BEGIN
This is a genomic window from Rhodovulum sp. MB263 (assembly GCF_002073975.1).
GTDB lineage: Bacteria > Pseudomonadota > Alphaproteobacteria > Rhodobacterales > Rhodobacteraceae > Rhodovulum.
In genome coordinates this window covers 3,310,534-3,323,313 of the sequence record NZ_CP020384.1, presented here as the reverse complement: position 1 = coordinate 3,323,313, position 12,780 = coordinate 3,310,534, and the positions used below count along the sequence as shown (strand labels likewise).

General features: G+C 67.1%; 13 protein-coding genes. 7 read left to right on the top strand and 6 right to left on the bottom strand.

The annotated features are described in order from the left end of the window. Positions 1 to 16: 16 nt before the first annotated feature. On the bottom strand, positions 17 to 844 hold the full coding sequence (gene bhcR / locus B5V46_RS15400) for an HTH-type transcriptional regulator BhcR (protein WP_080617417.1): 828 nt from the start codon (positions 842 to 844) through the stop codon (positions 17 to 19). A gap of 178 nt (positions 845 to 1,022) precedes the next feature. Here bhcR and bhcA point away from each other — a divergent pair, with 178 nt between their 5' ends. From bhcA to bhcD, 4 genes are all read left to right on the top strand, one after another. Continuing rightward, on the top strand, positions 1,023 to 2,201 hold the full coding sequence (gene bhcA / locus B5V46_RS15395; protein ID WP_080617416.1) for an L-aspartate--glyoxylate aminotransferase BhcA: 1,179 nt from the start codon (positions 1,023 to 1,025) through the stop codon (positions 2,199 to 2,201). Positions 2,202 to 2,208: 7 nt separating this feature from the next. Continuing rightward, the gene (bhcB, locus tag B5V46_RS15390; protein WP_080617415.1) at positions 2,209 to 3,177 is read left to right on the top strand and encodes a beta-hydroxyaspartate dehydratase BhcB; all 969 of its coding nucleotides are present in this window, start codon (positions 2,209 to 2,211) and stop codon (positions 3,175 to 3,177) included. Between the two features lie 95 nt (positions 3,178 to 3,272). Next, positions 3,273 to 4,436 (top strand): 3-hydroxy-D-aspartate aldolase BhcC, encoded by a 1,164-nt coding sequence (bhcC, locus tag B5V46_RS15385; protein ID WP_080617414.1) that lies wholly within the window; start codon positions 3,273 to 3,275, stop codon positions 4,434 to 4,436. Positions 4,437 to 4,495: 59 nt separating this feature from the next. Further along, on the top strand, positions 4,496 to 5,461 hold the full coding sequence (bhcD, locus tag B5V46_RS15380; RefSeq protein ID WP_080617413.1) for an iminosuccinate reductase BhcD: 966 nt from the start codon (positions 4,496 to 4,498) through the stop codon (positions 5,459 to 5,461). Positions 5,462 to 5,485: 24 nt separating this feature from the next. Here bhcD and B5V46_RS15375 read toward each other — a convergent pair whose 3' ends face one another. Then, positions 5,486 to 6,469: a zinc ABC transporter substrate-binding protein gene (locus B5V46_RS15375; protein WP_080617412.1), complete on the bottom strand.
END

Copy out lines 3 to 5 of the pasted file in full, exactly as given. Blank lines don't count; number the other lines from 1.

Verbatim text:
In genome coordinates this window covers 3,310,534-3,323,313 of the sequence record NZ_CP020384.1, presented here as the reverse complement: position 1 = coordinate 3,323,313, position 12,780 = coordinate 3,310,534, and the positions used below count along the sequence as shown (strand labels likewise).

General features: G+C 67.1%; 13 protein-coding genes. 7 read left to right on the top strand and 6 right to left on the bottom strand.

The annotated features are described in order from the left end of the window. Positions 1 to 16: 16 nt before the first annotated feature. On the bottom strand, positions 17 to 844 hold the full coding sequence (gene bhcR / locus B5V46_RS15400) for an HTH-type transcriptional regulator BhcR (protein WP_080617417.1): 828 nt from the start codon (positions 842 to 844) through the stop codon (positions 17 to 19). A gap of 178 nt (positions 845 to 1,022) precedes the next feature. Here bhcR and bhcA point away from each other — a divergent pair, with 178 nt between their 5' ends. From bhcA to bhcD, 4 genes are all read left to right on the top strand, one after another. Continuing rightward, on the top strand, positions 1,023 to 2,201 hold the full coding sequence (gene bhcA / locus B5V46_RS15395; protein ID WP_080617416.1) for an L-aspartate--glyoxylate aminotransferase BhcA: 1,179 nt from the start codon (positions 1,023 to 1,025) through the stop codon (positions 2,199 to 2,201). Positions 2,202 to 2,208: 7 nt separating this feature from the next. Continuing rightward, the gene (bhcB, locus tag B5V46_RS15390; protein WP_080617415.1) at positions 2,209 to 3,177 is read left to right on the top strand and encodes a beta-hydroxyaspartate dehydratase BhcB; all 969 of its coding nucleotides are present in this window, start codon (positions 2,209 to 2,211) and stop codon (positions 3,175 to 3,177) included. Between the two features lie 95 nt (positions 3,178 to 3,272). Next, positions 3,273 to 4,436 (top strand): 3-hydroxy-D-aspartate aldolase BhcC, encoded by a 1,164-nt coding sequence (bhcC, locus tag B5V46_RS15385; protein ID WP_080617414.1) that lies wholly within the window; start codon positions 3,273 to 3,275, stop codon positions 4,434 to 4,436. Positions 4,437 to 4,495: 59 nt separating this feature from the next. Further along, on the top strand, positions 4,496 to 5,461 hold the full coding sequence (bhcD, locus tag B5V46_RS15380; RefSeq protein ID WP_080617413.1) for an iminosuccinate reductase BhcD: 966 nt from the start codon (positions 4,496 to 4,498) through the stop codon (positions 5,459 to 5,461). Positions 5,462 to 5,485: 24 nt separating this feature from the next. Here bhcD and B5V46_RS15375 read toward each other — a convergent pair whose 3' ends face one another. Then, positions 5,486 to 6,469: a zinc ABC transporter substrate-binding protein gene (locus B5V46_RS15375; protein WP_080617412.1), complete on the bottom strand.